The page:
A study shows undergoing treatment for DLBCL at a clinic with more experience was linked with important clinical outcomes.
Undergoing treatment for diffuse large B-cell lymphoma (DLBCL) at a treatment center with more experience treating lymphoma was linked with important clinical outcomes, according to the results of a study published in Cancer.
Among these outcomes was a greater receipt of guideline-adherent therapy, reduced hospitalizations, and improved survival.
“Our study adds to the literature by opening an important new dimension to the volume-outcome relationship,” wrote Scott F. Huntington, MD, MPH, of Yale University, and colleagues. “To our knowledge, this is the first population-based study evaluating the association between oncologist volume and outcomes in a cancer treated primarily with systemic chemotherapy.”
Prior research has linked hospital and surgeon-level case volume with clinical outcomes in patients with cancer who require complex surgical procedures. However, DLBCL and other non-hodgkin lymphoma NHL are frequently not included in these studies because they are primarily treated with systemic therapy.
Huntington and colleagues conducted a cohort analysis of 8,247 Medicare beneficiaries diagnosed with DLBCL from 2004–2011. They looked at oncologist volume and any association with four clinical outcomes.
“Despite the fact that NHL is the most common group of hematologic malignancies, many oncologists infrequently treated Medicare beneficiaries with NHL in our population-based cohort study,” the researchers wrote. “In fact, nearly 1 in 4 Medicare beneficiaries diagnosed with DLBCL were under the care of an oncologist who had not initiated NHL therapy on another Medicare beneficiary during the previous 12 months.”
The median age of included patients was 77. Patients who initiated treatment with a high-volume oncologist were more likely to be white, reside in the Midwest or South, live in a non-metropolitan area, not be disabled, and receive treatment in a physician office setting.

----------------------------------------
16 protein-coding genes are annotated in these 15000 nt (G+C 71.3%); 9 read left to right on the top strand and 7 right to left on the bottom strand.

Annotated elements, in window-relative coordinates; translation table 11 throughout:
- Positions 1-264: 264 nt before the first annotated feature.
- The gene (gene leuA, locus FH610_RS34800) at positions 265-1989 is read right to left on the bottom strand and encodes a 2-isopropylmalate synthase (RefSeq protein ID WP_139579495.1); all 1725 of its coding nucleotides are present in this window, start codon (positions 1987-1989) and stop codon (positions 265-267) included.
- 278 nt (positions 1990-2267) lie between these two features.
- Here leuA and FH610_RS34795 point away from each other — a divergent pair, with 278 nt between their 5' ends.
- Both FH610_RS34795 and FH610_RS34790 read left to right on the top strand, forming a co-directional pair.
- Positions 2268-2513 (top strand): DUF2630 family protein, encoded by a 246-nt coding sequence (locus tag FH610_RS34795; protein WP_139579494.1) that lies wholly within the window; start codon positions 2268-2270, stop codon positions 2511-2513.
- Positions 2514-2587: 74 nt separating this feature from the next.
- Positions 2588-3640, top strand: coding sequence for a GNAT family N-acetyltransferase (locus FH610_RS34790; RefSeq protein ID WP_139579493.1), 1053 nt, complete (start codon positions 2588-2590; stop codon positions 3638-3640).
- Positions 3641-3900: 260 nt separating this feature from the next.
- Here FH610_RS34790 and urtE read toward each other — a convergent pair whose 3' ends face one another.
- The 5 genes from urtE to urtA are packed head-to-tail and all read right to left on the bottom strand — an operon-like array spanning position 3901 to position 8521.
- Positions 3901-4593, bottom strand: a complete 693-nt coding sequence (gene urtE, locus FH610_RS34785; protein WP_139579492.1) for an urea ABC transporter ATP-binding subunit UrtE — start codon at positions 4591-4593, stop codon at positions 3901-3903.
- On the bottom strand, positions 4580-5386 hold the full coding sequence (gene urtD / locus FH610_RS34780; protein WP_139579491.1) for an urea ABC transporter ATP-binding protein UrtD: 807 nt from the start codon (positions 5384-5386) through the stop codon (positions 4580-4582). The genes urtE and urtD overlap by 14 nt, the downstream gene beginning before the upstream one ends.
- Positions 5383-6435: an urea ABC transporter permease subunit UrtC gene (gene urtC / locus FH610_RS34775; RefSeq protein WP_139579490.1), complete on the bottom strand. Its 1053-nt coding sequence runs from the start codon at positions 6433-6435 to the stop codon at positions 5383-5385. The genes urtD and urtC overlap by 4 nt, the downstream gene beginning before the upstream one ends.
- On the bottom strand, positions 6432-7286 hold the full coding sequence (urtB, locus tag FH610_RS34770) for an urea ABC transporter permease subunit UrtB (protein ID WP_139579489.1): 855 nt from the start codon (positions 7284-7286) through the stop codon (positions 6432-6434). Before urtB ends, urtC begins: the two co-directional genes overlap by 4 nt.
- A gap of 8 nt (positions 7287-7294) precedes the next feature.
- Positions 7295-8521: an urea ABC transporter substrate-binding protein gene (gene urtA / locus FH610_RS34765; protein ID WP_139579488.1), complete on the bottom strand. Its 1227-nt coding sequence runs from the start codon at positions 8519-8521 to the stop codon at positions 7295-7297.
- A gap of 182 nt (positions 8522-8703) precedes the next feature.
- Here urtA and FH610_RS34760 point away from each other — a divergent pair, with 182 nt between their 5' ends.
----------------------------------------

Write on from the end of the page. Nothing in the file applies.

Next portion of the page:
The majority of patients (75.2%) were administered chemotherapy and 71.4% of cytotoxic regimens included an anthracycline.
Those patients treated by a higher-volume oncologist were almost 50% more likely to receive chemotherapy (adjusted odds ratio [aOR] 1.45; 95% CI, 1.24–1.70; P < .001), and 26% more likely to receive an anthracycline (aOR, 1.26; 95% CI, 1.06–1.50; P =.009).
“In addition to our primary exposure variable of oncologist volume, several patient-level characteristics were associated with receipt of any cytotoxic chemotherapy and receipt of CHOP/CHOP-like treatment,” the researchers pointed out. “Significant characteristics in both models included age, stage, census
income, comorbidity score, Medicaid dual coverage, disability status, and treatment setting.”
Additionally, treatment with a high-volume oncologist was also associated with decreased hospitalization (aOR, 0.80; 95% CI, 0.69–0.95; P = .007) and a 15% reduced risk for death (aOR, 0.85; 95% CI, 0.79–0.92; P < .001) compared with low-volume.
“Should future studies identify consistent volume–outcome relations in the increasingly complex field of medical oncology, care delivery and system-based interventions may be warranted,” the researchers wrote.
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